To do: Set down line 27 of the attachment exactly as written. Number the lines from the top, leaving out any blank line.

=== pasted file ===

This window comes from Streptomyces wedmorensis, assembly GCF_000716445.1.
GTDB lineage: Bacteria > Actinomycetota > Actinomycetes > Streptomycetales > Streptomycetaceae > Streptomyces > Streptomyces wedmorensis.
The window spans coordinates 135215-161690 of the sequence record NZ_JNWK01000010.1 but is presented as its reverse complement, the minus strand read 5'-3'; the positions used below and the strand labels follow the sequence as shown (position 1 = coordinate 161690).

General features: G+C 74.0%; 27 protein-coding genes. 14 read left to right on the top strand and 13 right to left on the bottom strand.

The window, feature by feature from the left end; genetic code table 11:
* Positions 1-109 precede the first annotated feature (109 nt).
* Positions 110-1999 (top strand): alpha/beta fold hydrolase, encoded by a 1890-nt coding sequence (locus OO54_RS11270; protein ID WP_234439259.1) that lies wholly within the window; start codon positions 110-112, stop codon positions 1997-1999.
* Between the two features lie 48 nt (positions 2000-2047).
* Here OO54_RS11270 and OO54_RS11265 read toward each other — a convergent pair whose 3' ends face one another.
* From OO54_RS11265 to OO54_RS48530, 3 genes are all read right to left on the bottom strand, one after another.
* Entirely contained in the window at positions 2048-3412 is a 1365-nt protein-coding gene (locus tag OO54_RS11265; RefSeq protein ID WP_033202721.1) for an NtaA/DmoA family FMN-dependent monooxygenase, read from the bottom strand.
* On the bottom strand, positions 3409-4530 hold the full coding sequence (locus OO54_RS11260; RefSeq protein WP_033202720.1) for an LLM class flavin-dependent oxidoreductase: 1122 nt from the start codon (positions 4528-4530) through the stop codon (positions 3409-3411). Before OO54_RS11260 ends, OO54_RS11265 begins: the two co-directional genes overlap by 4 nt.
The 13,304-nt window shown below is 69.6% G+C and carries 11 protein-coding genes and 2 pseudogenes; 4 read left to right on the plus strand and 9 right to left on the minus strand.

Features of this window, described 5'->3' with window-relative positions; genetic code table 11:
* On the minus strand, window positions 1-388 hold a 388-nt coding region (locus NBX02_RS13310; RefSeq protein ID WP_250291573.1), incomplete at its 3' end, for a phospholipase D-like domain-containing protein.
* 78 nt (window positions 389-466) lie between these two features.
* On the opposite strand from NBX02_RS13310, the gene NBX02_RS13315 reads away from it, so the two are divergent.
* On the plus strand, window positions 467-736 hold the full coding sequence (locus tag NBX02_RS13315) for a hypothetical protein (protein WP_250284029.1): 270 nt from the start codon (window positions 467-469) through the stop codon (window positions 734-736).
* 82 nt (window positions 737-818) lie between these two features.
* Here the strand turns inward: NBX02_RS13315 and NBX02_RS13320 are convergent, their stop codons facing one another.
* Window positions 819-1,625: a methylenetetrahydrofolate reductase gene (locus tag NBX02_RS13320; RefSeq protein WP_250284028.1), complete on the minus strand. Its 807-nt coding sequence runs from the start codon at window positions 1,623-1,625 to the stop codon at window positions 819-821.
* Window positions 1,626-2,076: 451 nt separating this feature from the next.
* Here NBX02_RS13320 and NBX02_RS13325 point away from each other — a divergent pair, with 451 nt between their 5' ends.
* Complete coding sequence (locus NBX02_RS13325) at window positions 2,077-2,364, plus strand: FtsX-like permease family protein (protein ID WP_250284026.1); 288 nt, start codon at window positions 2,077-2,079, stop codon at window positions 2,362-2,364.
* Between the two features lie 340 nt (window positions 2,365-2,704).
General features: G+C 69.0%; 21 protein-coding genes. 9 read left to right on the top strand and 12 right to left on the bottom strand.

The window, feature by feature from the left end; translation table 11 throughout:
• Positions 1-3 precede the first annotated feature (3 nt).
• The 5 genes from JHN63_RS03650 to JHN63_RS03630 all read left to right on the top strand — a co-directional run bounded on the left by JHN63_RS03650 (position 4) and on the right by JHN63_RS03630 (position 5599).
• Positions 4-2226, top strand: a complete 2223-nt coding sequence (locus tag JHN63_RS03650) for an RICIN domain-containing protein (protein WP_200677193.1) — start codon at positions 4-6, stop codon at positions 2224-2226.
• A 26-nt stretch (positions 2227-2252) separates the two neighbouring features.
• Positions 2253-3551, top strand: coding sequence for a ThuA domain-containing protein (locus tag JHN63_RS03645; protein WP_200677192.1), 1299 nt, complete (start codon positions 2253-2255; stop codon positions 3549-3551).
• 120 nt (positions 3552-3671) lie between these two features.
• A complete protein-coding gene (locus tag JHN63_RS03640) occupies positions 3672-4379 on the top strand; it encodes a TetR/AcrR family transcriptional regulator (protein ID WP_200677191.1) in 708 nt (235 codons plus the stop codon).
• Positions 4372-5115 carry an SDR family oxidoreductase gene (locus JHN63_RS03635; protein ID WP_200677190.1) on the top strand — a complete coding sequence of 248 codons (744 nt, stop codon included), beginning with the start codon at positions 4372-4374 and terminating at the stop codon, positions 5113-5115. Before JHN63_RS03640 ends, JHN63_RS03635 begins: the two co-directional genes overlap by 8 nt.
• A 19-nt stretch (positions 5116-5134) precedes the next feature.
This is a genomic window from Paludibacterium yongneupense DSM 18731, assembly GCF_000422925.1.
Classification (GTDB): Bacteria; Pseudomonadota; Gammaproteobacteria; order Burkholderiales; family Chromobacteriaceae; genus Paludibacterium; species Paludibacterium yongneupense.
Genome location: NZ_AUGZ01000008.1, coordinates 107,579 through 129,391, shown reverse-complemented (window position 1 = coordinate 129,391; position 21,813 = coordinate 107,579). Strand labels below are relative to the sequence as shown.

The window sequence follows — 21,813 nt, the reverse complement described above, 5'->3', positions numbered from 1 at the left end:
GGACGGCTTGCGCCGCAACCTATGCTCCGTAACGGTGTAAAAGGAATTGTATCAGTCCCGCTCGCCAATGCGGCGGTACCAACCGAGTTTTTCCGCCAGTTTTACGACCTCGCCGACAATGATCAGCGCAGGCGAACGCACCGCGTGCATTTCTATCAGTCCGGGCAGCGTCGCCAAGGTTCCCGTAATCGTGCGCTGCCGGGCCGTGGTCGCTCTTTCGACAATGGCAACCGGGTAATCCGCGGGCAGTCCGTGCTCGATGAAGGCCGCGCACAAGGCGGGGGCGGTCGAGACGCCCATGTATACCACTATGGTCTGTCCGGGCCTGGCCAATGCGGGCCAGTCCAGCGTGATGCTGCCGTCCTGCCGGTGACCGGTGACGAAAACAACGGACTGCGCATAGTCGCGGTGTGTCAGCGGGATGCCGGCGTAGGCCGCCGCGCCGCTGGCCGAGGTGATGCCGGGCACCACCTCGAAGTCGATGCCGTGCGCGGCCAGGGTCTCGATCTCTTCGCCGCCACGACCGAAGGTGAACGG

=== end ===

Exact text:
The window, feature by feature from the left end; translation table 11 throughout: